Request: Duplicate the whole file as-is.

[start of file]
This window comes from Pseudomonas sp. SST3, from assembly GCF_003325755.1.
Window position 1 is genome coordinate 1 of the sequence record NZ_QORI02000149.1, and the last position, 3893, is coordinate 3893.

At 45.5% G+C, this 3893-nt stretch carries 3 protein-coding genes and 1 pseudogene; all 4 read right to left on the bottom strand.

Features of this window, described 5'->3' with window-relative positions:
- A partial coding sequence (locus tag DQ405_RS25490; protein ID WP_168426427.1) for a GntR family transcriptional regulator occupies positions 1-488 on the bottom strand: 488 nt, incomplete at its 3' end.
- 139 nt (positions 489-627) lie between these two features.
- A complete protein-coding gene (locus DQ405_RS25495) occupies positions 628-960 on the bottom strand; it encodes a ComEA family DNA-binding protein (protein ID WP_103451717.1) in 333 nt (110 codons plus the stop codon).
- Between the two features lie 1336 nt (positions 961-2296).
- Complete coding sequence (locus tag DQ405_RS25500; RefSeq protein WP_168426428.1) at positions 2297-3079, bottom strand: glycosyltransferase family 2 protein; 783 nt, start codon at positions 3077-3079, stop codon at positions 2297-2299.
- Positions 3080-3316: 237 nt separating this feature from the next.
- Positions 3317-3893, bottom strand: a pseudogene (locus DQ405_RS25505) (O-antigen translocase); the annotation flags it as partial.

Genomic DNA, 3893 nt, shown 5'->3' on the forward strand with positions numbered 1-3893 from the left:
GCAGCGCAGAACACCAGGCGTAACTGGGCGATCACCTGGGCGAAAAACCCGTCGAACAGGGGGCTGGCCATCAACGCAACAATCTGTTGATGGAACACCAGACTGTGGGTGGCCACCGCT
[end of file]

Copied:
This window comes from Pseudomonas sp. SST3, from assembly GCF_003325755.1.
Window position 1 is genome coordinate 1 of the sequence record NZ_QORI02000149.1, and the last position, 3893, is coordinate 3893.

At 45.5% G+C, this 3893-nt stretch carries 3 protein-coding genes and 1 pseudogene; all 4 read right to left on the bottom strand.

Features of this window, described 5'->3' with window-relative positions:
- A partial coding sequence (locus tag DQ405_RS25490; protein ID WP_168426427.1) for a GntR family transcriptional regulator occupies positions 1-488 on the bottom strand: 488 nt, incomplete at its 3' end.
- 139 nt (positions 489-627) lie between these two features.
- A complete protein-coding gene (locus DQ405_RS25495) occupies positions 628-960 on the bottom strand; it encodes a ComEA family DNA-binding protein (protein ID WP_103451717.1) in 333 nt (110 codons plus the stop codon).
- Between the two features lie 1336 nt (positions 961-2296).
- Complete coding sequence (locus tag DQ405_RS25500; RefSeq protein WP_168426428.1) at positions 2297-3079, bottom strand: glycosyltransferase family 2 protein; 783 nt, start codon at positions 3077-3079, stop codon at positions 2297-2299.
- Positions 3080-3316: 237 nt separating this feature from the next.
- Positions 3317-3893, bottom strand: a pseudogene (locus DQ405_RS25505) (O-antigen translocase); the annotation flags it as partial.

Genomic DNA, 3893 nt, shown 5'->3' on the forward strand with positions numbered 1-3893 from the left:
GCAGCGCAGAACACCAGGCGTAACTGGGCGATCACCTGGGCGAAAAACCCGTCGAACAGGGGGCTGGCCATCAACGCAACAATCTGTTGATGGAACACCAGACTGTGGGTGGCCACCGCT